Should college career service offices allow multi-level marketers to post jobs or recruit students on-campus?

Posted January 14, 2019 by


A college career service office professional emailed me earlier this morning to ask my opinion about whether colleges and universities should allow multi-level marketing (MLM) organizations to post jobs to the career service office websites and interview students on-campus. My answer:

I wish that I had an easy answer for you, but MLM employment is a tricky one.

On the one hand, we’re talking about educated adults, some of which could thrive in that environment. Not everyone wants to go the traditional routes and I don’t think that we should pass judgment or dissuade them from doing so, even if the work isn’t our idea of attractive. There are some very legitimate MLM’s such as Avon and so, to me, the issue isn’t whether MLM’s are inherently bad or immoral. The issue is whether the specific employer is and that could apply to many government, corporate, and non-profit jobs. Is it the role of career services to evaluate every employer and put up roadblocks to students who disagree? Even if we said it is, how feasible is that?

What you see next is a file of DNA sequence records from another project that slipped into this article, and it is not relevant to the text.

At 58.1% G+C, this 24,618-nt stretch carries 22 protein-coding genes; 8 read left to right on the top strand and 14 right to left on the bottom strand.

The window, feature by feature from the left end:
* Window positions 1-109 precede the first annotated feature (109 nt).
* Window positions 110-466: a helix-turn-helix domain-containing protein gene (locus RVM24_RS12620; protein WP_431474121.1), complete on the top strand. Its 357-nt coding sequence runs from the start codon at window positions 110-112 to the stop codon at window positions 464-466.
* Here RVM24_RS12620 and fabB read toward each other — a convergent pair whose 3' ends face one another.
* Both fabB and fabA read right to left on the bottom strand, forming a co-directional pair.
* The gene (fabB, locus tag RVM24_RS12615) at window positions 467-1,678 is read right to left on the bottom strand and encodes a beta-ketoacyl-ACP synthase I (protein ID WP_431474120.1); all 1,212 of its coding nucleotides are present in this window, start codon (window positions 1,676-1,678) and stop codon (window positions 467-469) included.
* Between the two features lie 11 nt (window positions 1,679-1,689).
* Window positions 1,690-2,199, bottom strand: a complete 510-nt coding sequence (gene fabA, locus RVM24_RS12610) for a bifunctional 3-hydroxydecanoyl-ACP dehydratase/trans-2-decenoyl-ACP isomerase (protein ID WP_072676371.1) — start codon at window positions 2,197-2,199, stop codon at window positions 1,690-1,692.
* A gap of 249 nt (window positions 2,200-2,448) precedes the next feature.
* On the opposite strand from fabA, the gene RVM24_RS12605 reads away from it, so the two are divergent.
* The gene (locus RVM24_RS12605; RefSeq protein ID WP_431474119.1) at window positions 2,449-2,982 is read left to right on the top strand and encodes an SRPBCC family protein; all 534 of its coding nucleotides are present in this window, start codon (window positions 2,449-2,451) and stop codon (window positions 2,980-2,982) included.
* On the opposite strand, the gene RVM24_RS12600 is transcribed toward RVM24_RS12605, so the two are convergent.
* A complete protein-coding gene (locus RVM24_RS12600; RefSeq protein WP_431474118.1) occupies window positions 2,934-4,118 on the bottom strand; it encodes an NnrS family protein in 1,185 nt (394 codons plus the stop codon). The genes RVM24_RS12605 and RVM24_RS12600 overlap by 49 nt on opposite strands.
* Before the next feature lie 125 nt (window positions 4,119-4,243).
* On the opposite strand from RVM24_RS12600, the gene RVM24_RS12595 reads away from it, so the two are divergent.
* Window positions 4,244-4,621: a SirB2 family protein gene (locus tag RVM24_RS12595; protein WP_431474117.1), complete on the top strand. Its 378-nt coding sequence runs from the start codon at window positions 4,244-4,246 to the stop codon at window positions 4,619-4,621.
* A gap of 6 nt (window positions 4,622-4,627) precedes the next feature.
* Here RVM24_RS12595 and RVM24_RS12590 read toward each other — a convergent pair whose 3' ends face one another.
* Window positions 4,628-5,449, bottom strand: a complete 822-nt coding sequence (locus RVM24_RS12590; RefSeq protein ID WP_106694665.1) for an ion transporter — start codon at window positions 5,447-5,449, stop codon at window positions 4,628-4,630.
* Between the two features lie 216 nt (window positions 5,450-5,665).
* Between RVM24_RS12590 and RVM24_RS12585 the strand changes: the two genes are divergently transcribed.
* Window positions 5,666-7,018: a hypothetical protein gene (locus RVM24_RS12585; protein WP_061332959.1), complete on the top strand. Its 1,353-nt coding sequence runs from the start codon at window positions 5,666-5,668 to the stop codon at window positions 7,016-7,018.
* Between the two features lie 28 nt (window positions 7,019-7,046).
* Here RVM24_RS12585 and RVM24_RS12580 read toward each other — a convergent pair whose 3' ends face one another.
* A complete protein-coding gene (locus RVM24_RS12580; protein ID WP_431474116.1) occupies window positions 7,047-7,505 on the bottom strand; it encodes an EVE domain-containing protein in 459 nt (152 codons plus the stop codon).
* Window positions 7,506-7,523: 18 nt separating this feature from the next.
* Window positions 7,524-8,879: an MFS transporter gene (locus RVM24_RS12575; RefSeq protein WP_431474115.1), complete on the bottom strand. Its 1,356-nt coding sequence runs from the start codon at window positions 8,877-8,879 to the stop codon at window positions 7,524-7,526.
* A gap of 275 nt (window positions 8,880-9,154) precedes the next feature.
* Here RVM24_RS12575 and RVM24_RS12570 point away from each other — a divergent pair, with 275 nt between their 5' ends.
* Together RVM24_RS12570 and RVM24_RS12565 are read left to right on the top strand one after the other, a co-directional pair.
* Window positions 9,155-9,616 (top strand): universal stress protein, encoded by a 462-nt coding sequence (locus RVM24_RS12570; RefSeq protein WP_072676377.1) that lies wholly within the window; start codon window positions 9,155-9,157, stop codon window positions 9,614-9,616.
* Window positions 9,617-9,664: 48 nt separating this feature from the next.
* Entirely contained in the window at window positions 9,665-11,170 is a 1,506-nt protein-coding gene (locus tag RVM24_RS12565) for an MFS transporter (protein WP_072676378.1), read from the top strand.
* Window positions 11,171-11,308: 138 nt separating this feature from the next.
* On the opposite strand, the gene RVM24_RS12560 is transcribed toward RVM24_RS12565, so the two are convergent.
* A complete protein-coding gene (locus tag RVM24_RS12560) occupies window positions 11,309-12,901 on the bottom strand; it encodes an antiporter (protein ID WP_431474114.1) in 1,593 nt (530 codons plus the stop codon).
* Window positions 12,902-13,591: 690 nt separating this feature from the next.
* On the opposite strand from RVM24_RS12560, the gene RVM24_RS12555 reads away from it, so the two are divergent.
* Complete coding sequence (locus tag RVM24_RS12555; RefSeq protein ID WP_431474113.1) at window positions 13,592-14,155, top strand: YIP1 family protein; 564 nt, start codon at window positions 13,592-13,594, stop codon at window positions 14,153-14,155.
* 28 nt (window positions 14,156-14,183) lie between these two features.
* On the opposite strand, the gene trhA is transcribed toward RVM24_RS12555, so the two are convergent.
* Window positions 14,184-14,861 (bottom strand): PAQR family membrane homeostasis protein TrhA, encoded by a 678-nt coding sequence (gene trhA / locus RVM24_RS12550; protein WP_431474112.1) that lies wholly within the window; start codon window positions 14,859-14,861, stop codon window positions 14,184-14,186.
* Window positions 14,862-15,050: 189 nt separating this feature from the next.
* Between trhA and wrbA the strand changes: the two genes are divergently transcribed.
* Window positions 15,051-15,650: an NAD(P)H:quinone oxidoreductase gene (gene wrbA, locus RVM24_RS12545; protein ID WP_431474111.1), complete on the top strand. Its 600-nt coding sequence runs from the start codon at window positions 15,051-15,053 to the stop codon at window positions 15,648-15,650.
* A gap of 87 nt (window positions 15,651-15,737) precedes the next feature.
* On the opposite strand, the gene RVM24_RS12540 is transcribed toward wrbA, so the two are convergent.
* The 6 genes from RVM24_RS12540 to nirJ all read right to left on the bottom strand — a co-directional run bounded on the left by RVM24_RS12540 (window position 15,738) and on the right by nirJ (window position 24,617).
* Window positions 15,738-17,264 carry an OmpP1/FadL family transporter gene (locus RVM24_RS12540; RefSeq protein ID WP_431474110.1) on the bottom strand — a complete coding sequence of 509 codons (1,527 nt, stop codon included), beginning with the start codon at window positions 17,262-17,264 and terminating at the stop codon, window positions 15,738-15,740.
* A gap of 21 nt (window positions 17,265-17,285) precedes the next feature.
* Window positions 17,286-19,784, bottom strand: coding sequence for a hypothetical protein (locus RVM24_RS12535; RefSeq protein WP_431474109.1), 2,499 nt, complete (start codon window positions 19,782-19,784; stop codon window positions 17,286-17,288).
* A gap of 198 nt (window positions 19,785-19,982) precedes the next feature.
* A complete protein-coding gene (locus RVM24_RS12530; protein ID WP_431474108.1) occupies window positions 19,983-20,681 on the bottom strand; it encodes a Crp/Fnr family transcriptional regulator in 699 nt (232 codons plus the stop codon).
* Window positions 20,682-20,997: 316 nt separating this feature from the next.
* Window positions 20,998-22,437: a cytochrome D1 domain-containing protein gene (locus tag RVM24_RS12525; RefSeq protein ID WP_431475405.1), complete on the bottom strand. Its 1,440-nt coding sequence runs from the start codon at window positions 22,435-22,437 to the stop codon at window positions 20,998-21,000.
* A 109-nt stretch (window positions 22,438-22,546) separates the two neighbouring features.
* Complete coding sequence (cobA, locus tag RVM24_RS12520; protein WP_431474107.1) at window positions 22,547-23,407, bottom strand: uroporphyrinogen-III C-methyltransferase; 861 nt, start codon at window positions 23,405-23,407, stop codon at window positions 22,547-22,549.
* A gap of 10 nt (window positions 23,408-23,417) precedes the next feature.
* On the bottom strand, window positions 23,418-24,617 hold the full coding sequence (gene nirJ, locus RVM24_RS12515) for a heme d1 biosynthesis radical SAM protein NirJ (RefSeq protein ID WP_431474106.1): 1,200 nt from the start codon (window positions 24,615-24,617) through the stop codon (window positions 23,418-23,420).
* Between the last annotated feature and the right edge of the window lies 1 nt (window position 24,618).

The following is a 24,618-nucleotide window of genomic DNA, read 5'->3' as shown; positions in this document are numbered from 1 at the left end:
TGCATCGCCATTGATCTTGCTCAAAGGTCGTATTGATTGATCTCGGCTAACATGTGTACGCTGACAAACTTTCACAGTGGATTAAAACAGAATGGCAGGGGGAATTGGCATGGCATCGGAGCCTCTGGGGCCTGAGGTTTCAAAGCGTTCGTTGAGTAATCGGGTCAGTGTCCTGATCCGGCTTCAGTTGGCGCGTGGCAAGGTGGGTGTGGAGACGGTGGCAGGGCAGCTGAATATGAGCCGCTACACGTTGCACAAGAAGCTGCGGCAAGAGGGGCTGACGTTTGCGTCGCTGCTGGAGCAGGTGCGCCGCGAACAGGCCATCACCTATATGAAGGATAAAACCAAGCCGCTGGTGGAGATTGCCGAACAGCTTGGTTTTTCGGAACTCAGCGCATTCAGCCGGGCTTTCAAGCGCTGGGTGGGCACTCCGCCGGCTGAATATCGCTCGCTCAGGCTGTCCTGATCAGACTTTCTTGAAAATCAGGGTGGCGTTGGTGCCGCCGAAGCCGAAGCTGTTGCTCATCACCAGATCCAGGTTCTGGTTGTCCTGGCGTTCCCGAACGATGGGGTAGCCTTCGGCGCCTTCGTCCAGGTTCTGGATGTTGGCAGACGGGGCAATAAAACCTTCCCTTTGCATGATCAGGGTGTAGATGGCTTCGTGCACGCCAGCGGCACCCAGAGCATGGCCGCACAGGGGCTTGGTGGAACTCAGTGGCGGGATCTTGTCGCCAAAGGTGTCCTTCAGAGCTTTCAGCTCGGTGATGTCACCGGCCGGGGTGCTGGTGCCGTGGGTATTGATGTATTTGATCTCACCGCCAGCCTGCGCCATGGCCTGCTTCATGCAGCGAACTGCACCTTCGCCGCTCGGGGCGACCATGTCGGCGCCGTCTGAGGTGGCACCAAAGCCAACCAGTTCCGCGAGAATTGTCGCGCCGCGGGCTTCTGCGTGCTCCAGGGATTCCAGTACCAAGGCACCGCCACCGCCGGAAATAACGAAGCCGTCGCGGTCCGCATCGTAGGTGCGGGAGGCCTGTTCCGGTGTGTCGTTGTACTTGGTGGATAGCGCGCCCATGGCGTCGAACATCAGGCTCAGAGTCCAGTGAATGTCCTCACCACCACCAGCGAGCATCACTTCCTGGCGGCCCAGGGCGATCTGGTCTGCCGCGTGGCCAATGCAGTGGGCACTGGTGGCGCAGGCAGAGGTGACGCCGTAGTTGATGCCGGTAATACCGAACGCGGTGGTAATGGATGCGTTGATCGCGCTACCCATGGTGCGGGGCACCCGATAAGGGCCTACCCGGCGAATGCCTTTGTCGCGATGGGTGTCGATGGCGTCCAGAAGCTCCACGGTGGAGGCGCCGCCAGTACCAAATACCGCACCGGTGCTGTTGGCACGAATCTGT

On the other hand, probably most MLM’s are borderline or actual frauds. The representatives make most of their money by recruiting others into their downstream rather than selling actual product. An example of that is Herbalife. Real product with many customers, but you can’t make money selling the product. You have to recruit salespeople who buy the product from you and get them to recruit salespeople who buy the product from them before you can make money.

On the other (third?) hand, how is that any different from most organizations. At a university, how many people are actually delivering the service — teaching — versus supporting those people. Is working in HR for a university immoral if your livelihood depends upon you successfully recruiting faculty to deliver the actual service? Certainly not.

It seems to me that college career service offices are not well equipped to evaluate the legitimacy of employers and I question whether they should even try. Way back in 1867 when I went to college, it was hard to obtain information about employers. Now, it is easy. Sites like Glassdoor are only a few clicks away through devices that every student carries with them at all times, so I think that it would be better for career services to spend more time counseling — including teaching students how to determine the difference between an attractive offer of employment and a fraud — instead of career services trying to make those decisions for the students.

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